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Cyclone Debbie catastrophe declared

28th March 2017 - Author: Steve Evans

The Insurance Council of Australia (ICA) has declared a catastrophe for severe tropical cyclone Debbie, which made landfall in northern Queensland as a major Category 4 storm, with the potential to cause billions in losses.

Cyclone Debbie satellite imageSevere tropical cyclone Debbie came ashore between Bowen and Airlie Beach after having raked the Whitsunday’s and surrounding islands with wind gusts as high as 260kph (160mph).

Rainfall amounts of up to 500mm are anticipated in some areas as cyclone Debbie comes ashore, with the potential for localised inundation and flooding and the cyclone is expected to affect areas as much as 100km in land from the coast, according to meteorologists.

Storm surge is also expected to cause losses, with some forecasts suggesting a surge of up to 2 metres or higher.

Right now cyclone Debbie is beginning to move inland and winds have declined to Category 3 level, with gusts of up to 205kph.

ICA CEO Rob Whelan said insurers are on alert; “Insurers are already taking calls from policyholders, and many have teams standing by to enter the impact zone, assess claims and deliver assistance to their customers.

“Insurers are prioritising claims from this disaster, and using a triage system to get assistance to those policyholders in most urgent need of assistance first.

“Anyone needing to lodge a claim should let their insurer know as soon as they can. The insurer can then start processing the claim, and organise any emergency repairs, or temporary accommodation where applicable.”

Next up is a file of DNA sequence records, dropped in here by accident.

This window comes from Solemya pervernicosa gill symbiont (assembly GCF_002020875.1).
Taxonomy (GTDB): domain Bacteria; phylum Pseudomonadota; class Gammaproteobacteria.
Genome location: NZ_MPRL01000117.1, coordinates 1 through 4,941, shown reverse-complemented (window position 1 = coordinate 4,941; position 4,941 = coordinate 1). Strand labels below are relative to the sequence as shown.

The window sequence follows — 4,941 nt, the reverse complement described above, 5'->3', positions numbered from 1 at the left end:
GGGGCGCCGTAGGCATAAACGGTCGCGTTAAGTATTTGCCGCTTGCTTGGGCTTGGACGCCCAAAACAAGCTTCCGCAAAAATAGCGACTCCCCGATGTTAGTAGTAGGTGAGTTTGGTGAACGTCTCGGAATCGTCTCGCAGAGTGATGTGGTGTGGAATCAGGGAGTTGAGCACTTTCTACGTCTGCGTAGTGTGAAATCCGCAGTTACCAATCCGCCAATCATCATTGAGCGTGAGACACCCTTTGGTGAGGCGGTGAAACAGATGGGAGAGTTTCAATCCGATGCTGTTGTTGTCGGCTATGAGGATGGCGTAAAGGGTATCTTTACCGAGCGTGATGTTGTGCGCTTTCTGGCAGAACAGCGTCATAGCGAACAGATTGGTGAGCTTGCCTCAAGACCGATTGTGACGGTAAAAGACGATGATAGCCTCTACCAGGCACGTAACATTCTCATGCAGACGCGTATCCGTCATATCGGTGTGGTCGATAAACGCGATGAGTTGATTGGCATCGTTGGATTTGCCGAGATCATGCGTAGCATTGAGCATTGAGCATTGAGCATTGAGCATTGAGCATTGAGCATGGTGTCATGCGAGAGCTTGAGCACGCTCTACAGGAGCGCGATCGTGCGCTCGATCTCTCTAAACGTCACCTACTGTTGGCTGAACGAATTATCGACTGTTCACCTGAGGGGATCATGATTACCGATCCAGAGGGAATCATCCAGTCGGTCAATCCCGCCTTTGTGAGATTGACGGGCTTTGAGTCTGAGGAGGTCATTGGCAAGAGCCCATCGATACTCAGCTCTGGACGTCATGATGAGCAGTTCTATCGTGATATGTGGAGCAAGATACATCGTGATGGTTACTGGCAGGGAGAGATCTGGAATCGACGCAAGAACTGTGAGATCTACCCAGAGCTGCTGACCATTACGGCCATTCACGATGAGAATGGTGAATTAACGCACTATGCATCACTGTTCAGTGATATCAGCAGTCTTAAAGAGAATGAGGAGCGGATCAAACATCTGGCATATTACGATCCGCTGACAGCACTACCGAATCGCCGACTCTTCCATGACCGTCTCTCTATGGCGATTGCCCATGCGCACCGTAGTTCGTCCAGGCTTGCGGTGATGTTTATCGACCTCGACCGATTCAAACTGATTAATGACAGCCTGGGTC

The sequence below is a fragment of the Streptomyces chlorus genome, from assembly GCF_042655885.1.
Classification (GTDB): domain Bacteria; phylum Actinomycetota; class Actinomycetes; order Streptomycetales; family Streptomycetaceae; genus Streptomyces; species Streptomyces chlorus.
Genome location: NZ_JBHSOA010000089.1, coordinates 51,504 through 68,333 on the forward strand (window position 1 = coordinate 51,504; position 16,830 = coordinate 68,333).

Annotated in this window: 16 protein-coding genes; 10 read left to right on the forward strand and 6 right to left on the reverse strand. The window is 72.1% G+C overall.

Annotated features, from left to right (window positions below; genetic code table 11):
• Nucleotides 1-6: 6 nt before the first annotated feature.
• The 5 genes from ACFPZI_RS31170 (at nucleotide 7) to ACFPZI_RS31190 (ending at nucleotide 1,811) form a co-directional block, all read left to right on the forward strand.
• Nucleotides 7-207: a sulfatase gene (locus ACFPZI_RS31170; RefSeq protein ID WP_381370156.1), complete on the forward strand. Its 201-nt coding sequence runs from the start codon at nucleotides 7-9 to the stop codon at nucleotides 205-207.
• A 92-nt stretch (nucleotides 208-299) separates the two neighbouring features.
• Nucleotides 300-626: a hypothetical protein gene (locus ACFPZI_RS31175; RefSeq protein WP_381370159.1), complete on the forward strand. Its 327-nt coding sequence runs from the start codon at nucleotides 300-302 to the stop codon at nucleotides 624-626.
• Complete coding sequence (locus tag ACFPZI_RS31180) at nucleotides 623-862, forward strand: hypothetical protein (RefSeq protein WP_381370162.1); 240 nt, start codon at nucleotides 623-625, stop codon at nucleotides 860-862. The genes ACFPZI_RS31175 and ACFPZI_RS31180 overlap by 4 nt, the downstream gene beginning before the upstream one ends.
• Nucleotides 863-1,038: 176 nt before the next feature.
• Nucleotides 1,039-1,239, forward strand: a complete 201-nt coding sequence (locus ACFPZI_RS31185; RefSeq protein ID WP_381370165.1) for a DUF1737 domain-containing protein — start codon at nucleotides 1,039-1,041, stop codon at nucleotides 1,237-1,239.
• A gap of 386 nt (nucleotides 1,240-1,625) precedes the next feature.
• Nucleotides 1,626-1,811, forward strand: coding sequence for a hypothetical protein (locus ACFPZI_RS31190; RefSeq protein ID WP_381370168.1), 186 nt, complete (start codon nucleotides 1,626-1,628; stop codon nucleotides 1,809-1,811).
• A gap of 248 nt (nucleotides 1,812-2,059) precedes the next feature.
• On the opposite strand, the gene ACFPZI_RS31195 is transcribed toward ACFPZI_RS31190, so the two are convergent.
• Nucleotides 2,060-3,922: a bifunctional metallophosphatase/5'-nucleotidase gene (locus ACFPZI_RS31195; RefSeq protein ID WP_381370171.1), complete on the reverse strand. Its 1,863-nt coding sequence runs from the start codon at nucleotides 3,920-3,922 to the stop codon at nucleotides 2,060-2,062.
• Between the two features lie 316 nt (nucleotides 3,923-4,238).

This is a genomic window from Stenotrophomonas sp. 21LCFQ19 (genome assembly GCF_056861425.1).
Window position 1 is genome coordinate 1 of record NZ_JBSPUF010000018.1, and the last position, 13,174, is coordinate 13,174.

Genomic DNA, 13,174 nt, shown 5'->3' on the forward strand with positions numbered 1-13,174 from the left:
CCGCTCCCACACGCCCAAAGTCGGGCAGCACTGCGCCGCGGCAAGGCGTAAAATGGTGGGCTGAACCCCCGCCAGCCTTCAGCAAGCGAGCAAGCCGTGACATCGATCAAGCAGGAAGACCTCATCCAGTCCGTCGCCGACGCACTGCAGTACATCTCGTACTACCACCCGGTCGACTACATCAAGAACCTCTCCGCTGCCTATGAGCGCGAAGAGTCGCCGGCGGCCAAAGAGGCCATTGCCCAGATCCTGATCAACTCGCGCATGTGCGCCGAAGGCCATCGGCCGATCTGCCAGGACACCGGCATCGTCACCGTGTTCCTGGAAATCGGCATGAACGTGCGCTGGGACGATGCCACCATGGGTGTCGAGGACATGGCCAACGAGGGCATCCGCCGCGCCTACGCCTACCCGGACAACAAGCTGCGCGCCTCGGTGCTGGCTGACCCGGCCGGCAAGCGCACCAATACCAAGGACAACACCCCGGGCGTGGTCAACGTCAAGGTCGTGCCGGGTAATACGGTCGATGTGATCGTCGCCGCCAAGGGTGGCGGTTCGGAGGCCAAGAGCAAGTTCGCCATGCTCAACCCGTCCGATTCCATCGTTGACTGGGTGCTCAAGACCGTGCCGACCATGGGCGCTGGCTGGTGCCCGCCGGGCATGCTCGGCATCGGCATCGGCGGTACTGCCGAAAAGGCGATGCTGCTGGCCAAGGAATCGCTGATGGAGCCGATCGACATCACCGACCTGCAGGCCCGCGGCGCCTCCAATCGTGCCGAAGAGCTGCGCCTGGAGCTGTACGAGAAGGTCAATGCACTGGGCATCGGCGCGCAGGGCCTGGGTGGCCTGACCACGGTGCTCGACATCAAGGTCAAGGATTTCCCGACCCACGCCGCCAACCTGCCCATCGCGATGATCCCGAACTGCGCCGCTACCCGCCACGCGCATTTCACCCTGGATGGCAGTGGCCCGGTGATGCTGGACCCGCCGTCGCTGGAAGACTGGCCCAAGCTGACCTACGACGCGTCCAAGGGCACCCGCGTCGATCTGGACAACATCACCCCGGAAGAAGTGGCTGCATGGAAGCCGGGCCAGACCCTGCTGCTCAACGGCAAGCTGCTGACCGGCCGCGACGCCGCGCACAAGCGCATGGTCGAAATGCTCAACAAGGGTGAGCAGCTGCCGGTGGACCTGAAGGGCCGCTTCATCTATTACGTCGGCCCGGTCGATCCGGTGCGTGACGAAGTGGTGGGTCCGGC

The ICA noted that cyclones like Debbie can cause insurance and reinsurance industry losses into the billions of Australian dollars. The storm is expected to have some level of hit on international reinsurance firms, as we wrote yesterday here.

Cyclone Yasi in February 2011 struck less populated areas as a Category 5 and still caused insured losses of $1.4 billion. Since 2006, insurers and reinsurers have paid for over $3.6 billion of cyclone-related claims in Queensland, and more than $3.2 billion due to flooding.

Whelan continued; “Even a Category 1 cyclone can generate wind gusts up to 125kmh, sufficient to fell trees or send debris flying dangerously.

“The torrential rainfall being dumped by this system also creates the risk of flooding. Residents should listen carefully to local media, and follow the advice of emergency services and government authorities.

“Fortunately, North Queensland property owners know they are highly exposed to cyclones and floods. They are more likely to be insured than most Australians and also have a higher level of coverage.”

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